Washington Post

Nearly 10,000 companies contract with shutdown-affected agencies, putting $200 million a week at risk

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A worker at Transylvania Vocational Services in Brevard, N.C., monitors a production line. The company has 160 employees. Foto: Photo for The Washington Post by Charles Mostoller

The 160 workers at Transylvania Vocational Services were still filling orders this week. But the company is running on reserves, and jobs are at risk. The biggest customer - the federal government - has stopped paying its bills.

TVS is a federal contractor in western North Carolina that supplies products such as dry milk and baking mix to food banks around the country and to relief efforts in Africa. A few days ago, CEO Jamie Brandenburg met with employees, many of whom are disabled, to say the company's reserves could support their work through the middle of February, while he searches for commercial business not vulnerable to a government shutdown.

The partial federal shutdown, now in a record fourth week, means missed paychecks for more than 800,000 government workers. But it also threatens an untold legion of workers in private companies that do business with affected agencies.

"Most of what's getting a lot of attention from the public is the federal employees," Brandenburg said, "and I'm very sympathetic. But when the government opens back up, they get back pay. The contractors are getting overlooked."

The economic impact of the government shutdown is hitting an unknown number of workers for federal contractors, such as Transylvania Vocational Services in Brevard, N.C. TVS recently told workers like Jerone McKinney that it could only pay them through the middle of February because of the shutdown. Foto: Photo for The Washington Post by Charles Mostoller

TVS is one of almost 10,000 companies that hold contracts with federal agencies affected by the government shutdown, according to an analysis of government contractor data by The Washington Post. The data, although incomplete and frozen by the shutdown, still shows a snapshot of the risk to contractors, their employees and communities. The overall average value of their work: about $200 million a week.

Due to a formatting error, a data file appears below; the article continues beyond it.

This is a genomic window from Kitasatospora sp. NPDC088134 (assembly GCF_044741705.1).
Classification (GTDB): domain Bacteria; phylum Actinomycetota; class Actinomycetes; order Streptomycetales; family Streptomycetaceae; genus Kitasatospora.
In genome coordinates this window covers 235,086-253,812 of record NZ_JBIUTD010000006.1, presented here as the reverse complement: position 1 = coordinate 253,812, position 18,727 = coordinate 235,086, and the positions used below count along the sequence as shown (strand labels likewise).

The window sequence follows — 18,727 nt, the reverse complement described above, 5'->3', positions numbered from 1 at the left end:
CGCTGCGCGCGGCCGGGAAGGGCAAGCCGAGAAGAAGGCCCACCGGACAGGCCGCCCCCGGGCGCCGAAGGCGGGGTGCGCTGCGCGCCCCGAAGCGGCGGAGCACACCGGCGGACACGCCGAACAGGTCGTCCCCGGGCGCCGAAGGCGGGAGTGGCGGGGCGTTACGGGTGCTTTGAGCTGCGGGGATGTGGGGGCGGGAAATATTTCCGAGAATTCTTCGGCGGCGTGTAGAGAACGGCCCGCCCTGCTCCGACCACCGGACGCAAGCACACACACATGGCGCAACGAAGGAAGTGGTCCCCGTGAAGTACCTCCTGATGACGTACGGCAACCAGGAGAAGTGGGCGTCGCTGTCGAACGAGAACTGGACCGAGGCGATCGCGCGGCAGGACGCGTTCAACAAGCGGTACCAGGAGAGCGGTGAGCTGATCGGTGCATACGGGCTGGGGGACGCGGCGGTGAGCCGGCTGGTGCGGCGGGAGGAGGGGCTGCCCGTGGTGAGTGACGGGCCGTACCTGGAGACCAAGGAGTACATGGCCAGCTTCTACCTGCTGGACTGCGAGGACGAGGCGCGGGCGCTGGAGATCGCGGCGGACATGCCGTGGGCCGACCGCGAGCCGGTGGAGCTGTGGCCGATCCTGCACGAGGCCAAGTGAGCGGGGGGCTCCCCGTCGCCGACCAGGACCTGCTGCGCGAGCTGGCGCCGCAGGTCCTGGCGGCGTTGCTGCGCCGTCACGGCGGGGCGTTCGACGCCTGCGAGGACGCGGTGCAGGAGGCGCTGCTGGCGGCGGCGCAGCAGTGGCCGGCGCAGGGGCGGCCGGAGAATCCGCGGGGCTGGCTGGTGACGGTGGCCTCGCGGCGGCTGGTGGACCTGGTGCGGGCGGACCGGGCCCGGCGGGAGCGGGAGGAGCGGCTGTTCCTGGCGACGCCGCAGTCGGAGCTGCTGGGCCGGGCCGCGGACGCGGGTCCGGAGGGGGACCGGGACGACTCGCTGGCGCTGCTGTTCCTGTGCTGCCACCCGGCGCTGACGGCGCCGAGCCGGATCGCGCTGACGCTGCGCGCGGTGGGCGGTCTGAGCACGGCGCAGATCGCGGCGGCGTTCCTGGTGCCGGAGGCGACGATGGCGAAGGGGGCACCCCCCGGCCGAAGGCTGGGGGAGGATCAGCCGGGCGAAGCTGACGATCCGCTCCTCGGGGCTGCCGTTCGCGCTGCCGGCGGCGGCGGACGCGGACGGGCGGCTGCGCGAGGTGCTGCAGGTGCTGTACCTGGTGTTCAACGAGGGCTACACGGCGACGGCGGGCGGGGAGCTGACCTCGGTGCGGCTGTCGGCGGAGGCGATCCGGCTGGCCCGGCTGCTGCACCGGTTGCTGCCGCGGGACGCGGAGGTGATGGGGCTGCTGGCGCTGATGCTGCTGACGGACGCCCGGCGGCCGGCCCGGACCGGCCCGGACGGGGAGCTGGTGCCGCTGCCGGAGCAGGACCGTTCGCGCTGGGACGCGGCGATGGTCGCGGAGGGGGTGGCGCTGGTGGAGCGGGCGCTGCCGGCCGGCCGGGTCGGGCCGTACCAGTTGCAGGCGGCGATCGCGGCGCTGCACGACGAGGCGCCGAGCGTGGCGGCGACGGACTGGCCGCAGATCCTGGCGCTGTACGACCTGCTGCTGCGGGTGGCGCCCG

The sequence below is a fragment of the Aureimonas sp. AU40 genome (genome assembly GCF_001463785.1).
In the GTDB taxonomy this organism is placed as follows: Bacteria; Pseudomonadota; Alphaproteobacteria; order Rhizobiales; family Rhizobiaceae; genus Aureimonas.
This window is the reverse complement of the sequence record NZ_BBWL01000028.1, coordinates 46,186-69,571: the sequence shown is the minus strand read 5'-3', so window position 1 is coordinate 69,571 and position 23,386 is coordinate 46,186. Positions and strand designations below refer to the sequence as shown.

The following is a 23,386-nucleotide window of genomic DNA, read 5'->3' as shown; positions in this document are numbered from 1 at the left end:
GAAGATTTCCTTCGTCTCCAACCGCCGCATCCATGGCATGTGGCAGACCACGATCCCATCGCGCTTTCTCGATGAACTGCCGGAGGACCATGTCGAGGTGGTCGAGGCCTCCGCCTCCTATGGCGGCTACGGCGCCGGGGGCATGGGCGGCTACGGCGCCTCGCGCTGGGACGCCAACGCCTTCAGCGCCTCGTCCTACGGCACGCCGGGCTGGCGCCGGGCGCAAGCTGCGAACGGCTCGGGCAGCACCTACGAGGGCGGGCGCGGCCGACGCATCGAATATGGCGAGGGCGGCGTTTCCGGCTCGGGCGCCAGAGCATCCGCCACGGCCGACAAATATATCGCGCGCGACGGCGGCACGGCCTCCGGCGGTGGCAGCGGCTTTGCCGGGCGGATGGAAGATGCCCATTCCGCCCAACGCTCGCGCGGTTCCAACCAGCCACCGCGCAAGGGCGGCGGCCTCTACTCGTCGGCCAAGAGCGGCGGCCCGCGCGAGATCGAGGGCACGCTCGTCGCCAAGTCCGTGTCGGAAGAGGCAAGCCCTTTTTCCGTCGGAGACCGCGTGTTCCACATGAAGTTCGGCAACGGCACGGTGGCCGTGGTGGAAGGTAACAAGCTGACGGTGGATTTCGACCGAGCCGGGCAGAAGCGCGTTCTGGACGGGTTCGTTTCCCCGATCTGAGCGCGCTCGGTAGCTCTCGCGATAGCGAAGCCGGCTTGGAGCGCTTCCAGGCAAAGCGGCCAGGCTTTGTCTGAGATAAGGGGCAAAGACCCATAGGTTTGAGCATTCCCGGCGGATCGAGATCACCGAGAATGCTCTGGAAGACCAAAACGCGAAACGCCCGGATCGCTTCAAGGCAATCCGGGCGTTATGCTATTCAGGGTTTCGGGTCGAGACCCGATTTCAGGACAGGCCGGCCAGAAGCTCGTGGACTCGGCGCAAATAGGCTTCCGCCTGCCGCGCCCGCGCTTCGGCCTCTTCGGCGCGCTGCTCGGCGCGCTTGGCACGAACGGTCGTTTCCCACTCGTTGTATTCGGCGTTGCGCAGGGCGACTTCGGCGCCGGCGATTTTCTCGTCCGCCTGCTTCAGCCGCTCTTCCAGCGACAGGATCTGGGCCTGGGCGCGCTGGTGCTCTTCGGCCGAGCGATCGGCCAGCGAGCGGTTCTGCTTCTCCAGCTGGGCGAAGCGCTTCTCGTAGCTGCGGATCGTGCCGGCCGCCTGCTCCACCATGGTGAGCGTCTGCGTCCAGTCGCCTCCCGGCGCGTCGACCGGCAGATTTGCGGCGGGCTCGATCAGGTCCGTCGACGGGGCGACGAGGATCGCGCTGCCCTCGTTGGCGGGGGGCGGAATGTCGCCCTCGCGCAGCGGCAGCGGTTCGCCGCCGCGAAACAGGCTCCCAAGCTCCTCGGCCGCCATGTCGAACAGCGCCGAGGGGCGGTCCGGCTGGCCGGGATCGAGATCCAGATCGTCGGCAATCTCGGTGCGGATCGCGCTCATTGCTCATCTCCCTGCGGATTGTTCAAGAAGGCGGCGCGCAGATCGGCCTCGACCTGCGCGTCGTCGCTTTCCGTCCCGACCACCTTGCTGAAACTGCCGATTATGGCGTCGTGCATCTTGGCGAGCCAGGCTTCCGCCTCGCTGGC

No one knows how many workers are affected, and overall estimates of total federal contract workers range from hundreds of thousands to millions. It's also unknown how many have had to stop work, but company and industry officials say financial pressures on contractors are building.

At R3 Government Solutions, an Arlington, Virginia-based company that helps federal agencies with workforce planning and managing information technology resources, a few of its contract workers serving FEMA have been sent home without pay, said Chairman and Chief Operating Officer Glenn Hartung. He has kept others on payroll for fear that they will be poached by a competitor.

"The people that are being furloughed are without pay, and the people that we're paying we're not sure how long we can continue to do that," Hartung said. "It's basically kind of a turmoil."

Agency contractors include large corporations that are not threatened. "We are watching the situation carefully, but the impact thus far on our operations has been negligible," said Jeff Davis, a vice president at General Dynamics, where subsidiaries have worked with affected agencies like the National Oceanic and Atmospheric Administration, Environmental Protection Agency and Transportation Security Administration. But the shutdowns may be creating more stresses at smaller companies, where federal contract work easily plays a larger role. About two-thirds of contracts with agencies affected by the shutdown were worth less than $10,000 a week, according to estimates from contracting data.

Employees at Transylvania Vocational Services in Brevard, N.C., clock out at the end of the day. Foto: Photo for The Washington Post by Charles Mostoller

At New Editions Consulting, a Falls Church, Virginia, company that helps make government websites more accessible to people with disabilities, about eight of 60 workers were told to halt work on a federal contract but were put on other work. The reassignments affect the company's overhead and profit margins, since the work can't be billed to the government. "These people have families; they have kids; they have mortgages," said the company president, Shelia Newman. "So I'm going to keep them on as long as I can."